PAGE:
An MX is a security appliance - a firewall with a dash of router.
Specifically regarding the MX64/MX65, here is an overview of the device: https://documentation.meraki.com/MX/MX_Overviews_and_Specifications/MX64_and_MX65_Overview_and_Speci...
It's a wannabe firewall. It's good at site-to-site VPN and is very limited in other aspects. It's OK for a small business, and does a bit of everything. With a larger environment you will quickly discover its configuration / capabilities limits.
@IgorPodgorny I would have to disagree.. as long as you have an appropriately size MX it is one of the best firewalls money can buy. But a lot of the time people don't size there appliances approitaply for there environment or future proofing.
I'm not talking about a size or throughput. I'm referring to a "must have" functions of an edge device for a larger environment.
1. No dynamic routing. There is no way to propagate routes into upstream MPLS. I get that that with VPN you may not need to do that, but there is also no way to learn routes from a core/distribution downstream switch. The only option is to use static routes.
2. Many:1 NAT is not an option (this is a big one). I have multiple ISPs, yet there is no way to make server (Exchange for example) available on both of them. There is 1:1 NAT and with that you have to set outbound priority.
3. Limited port forwarding. There is no way to claim one of the public IPs on WAN and configure port forwarding. The only port forwarding you can do is done on IP assigned to WAN interface. Well I guess you can do 1:Many NAT, but that ties that internal server to one particular interface.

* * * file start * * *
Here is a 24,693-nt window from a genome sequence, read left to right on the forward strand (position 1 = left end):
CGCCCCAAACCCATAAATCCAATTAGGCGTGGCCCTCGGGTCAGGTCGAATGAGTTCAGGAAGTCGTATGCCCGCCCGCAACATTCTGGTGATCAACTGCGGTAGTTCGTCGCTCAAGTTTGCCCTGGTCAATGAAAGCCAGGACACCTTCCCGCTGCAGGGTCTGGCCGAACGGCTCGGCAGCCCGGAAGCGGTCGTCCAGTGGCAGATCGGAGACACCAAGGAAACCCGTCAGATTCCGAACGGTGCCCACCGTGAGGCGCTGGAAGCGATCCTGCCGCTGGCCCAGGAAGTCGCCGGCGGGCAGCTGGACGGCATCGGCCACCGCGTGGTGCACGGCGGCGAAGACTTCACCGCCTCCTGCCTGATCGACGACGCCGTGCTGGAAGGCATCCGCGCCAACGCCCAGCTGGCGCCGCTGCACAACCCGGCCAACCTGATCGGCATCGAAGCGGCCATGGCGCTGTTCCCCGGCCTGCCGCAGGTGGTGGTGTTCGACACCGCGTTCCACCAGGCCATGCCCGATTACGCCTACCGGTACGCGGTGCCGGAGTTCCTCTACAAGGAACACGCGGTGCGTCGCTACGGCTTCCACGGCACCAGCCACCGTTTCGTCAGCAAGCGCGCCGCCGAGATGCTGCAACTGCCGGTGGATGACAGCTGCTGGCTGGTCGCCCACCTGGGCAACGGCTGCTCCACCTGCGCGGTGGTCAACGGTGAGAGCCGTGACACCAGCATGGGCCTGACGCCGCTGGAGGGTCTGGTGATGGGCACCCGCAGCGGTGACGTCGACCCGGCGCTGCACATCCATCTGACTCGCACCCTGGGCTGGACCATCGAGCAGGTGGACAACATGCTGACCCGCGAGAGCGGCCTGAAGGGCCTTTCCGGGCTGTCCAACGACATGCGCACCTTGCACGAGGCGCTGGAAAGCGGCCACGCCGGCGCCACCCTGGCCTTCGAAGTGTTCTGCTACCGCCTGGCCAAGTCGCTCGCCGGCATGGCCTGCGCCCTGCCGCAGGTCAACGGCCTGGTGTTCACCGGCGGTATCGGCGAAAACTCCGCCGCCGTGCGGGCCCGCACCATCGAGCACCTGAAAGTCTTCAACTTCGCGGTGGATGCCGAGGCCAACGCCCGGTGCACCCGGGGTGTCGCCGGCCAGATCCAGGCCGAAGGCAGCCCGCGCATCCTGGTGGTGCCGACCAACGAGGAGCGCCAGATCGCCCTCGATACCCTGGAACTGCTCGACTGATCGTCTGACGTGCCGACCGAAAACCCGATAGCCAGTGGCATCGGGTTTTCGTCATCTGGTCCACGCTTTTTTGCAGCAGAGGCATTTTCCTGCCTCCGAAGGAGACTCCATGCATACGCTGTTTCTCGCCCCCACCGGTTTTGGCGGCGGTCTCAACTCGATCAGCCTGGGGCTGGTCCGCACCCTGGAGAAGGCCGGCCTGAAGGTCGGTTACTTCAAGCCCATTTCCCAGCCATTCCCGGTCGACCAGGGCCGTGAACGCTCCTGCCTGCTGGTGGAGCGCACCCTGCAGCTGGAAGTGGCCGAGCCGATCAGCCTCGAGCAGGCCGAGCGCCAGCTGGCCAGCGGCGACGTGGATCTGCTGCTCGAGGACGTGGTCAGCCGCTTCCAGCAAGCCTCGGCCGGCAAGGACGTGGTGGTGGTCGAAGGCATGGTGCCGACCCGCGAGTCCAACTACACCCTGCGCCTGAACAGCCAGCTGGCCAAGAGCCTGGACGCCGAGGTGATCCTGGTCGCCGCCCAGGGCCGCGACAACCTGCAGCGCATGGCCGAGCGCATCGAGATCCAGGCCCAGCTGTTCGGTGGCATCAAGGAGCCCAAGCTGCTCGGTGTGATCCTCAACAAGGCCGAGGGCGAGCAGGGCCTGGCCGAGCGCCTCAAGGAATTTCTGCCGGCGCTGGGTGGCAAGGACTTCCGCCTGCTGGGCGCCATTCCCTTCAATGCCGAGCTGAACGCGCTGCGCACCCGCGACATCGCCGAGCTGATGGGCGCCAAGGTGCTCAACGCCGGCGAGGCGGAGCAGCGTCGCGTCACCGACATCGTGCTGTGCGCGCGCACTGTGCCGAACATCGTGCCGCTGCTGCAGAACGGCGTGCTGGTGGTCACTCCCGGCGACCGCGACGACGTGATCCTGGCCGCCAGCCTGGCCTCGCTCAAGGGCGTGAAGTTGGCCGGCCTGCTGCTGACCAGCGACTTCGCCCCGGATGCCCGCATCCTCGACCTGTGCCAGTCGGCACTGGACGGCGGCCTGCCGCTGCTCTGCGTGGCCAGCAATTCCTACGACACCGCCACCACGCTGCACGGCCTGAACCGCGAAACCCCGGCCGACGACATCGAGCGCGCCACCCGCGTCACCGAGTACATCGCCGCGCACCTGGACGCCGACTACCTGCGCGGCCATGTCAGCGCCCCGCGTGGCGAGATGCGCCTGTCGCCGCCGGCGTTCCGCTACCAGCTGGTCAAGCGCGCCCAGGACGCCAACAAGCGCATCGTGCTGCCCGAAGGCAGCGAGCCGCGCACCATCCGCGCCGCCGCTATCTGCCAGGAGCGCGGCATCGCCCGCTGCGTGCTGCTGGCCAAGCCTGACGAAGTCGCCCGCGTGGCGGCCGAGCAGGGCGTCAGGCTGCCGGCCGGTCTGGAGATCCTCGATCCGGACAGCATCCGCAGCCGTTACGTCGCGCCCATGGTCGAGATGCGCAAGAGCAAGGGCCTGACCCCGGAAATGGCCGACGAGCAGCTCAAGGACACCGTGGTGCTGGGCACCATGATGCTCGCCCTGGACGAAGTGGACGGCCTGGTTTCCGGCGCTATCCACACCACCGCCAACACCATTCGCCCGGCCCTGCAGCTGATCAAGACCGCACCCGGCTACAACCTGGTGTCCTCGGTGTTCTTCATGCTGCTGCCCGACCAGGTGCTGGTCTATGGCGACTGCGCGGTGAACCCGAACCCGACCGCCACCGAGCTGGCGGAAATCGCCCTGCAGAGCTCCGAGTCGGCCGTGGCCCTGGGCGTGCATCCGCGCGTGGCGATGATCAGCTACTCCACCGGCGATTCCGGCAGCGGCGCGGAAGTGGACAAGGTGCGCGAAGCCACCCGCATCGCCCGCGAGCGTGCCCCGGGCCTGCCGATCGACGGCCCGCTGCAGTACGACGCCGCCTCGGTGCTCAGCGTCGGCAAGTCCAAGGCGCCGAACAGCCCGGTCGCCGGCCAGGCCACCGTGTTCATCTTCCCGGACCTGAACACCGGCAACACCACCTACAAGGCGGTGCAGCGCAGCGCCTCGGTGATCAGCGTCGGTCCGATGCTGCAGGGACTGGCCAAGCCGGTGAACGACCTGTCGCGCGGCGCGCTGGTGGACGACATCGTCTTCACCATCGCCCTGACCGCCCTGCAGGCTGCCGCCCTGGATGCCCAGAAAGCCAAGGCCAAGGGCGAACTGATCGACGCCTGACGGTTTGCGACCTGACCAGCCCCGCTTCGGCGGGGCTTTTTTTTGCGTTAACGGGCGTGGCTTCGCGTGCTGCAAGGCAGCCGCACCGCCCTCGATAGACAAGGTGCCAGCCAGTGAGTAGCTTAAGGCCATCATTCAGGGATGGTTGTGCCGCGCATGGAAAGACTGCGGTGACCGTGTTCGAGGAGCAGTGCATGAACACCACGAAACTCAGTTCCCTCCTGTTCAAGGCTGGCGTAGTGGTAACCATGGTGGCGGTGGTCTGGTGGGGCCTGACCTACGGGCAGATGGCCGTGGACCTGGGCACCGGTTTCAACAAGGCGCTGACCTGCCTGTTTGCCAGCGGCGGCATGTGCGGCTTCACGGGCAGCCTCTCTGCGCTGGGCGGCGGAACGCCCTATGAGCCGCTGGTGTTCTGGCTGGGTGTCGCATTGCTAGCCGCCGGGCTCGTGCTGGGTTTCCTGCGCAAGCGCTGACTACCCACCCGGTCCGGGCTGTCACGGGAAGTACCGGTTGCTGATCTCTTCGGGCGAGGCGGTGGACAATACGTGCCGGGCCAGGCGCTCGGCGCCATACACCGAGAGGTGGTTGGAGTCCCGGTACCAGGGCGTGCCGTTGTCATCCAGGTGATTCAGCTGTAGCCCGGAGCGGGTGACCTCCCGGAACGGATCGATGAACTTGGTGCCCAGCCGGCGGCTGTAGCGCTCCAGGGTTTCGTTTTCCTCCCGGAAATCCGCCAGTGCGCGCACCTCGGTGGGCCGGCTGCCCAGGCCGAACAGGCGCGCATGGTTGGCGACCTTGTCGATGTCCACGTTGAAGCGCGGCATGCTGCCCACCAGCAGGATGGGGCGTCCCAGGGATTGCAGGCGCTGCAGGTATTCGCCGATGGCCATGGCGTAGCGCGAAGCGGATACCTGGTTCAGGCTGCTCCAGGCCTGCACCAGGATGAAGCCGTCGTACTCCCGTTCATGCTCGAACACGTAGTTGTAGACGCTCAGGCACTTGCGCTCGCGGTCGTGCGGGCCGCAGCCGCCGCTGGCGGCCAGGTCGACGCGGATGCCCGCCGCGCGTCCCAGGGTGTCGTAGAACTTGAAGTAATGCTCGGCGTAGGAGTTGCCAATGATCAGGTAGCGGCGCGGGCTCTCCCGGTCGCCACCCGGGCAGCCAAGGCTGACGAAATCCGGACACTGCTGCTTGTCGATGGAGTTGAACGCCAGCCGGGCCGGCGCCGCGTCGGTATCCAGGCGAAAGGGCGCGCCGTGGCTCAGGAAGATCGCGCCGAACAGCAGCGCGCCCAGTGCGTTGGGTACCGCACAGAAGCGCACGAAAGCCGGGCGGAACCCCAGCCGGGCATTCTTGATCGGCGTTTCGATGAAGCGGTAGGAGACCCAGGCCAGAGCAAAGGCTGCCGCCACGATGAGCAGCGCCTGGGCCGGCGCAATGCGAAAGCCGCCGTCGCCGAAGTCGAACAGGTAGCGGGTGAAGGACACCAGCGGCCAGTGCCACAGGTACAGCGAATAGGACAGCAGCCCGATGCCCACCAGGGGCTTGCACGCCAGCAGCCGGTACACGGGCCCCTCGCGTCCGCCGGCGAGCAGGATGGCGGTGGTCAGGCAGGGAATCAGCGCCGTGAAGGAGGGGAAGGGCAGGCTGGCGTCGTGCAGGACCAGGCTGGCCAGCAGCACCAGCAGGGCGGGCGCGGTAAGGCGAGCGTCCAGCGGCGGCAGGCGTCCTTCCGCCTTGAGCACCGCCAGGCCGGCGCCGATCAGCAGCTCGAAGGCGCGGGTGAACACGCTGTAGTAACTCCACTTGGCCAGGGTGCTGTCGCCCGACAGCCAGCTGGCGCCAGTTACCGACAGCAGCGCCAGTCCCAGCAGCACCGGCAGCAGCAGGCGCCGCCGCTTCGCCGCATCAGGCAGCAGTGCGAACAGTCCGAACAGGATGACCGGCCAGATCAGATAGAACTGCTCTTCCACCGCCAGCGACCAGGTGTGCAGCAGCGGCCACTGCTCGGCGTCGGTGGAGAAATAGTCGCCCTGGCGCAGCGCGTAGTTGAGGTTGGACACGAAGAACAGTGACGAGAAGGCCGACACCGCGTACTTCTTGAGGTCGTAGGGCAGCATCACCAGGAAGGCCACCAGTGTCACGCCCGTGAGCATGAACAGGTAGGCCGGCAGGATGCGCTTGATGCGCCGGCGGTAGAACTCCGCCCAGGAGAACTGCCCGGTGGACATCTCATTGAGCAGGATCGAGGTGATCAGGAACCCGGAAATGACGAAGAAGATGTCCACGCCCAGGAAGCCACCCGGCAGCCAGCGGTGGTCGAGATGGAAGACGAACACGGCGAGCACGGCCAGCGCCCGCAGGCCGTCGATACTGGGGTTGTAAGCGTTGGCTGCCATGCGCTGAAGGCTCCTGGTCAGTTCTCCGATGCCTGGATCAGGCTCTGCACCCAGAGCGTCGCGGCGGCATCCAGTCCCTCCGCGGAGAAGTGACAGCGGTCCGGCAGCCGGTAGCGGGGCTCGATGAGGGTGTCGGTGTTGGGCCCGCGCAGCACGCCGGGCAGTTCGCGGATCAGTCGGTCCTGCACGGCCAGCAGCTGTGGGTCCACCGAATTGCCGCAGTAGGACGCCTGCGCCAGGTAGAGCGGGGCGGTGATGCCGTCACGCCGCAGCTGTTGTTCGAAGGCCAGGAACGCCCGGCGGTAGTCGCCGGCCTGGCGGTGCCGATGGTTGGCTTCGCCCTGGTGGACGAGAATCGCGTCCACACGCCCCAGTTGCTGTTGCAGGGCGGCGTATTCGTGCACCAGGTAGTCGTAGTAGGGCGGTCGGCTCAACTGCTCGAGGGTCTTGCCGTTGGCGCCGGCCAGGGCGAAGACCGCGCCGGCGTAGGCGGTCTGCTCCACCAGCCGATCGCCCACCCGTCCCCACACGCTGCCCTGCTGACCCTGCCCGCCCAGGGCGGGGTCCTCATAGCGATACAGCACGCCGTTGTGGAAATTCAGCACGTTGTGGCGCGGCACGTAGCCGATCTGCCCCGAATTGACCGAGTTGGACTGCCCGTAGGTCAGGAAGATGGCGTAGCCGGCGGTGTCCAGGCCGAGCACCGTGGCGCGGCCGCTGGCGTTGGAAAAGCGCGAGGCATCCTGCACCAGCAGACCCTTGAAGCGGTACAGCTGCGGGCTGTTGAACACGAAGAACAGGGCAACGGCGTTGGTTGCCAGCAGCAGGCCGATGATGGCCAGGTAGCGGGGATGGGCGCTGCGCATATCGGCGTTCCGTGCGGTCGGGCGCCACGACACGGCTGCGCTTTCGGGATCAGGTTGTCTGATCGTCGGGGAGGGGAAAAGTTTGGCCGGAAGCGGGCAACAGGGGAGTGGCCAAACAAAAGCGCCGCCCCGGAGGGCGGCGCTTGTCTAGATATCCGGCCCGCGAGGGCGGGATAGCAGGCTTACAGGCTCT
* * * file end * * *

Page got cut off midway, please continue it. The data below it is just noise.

4. Layer 3 firewall rules can't be assigned per interface, or LAN / WAN side for that matter. No way to whitelist / bypass Layer 3 rules on all LAN traffic for example.
5. Layer 7 firewall lacks filtering all together. The only option is "Deny", can't make any exceptions. Once again all traffic is included LAN-side along with WAN. Something that happened recently in our environment, "Deny peer-to-peer" actually broke LAN side SQL traffic.
6. No visibility (this is also a big one). Tech support offered to create an exception to Layer 7 rule I mentioned above, which brings me to a point. Why can't I see what is being blocked and by what, and how come I can't make those exceptions?
7. IPS / IDS, once again, provides very little control. You can whitelist the rule, but not interface or traffic side. Some things I would like to whitelist as I know what they are (like outdated RDP or something), but I don't want to whitelist it on WAN side, just LAN.
Let me know if you want to know more.... "Best firewall money can buy" can't compete with some free products out there as far as firewall or Edge device goes. I do regret that we went with MXs and a 3 year license. Will be switching as soon as it expires.
@IgorPodgorny is bringing up valid points. The MX definitely has its lacks of features, but as long as you know these shortcomings and if you're placing it right, it also has its advantages too. Especially if you're looking into the integration into Merakis full stack or Ciscos other security offerings, just take a look at the Umbrella or Threat Grid integration.
Long story short: just place it into spots where it fits including the easy management, integration into the ecosystem or great SD-WAN capabilities and everyone will be happy.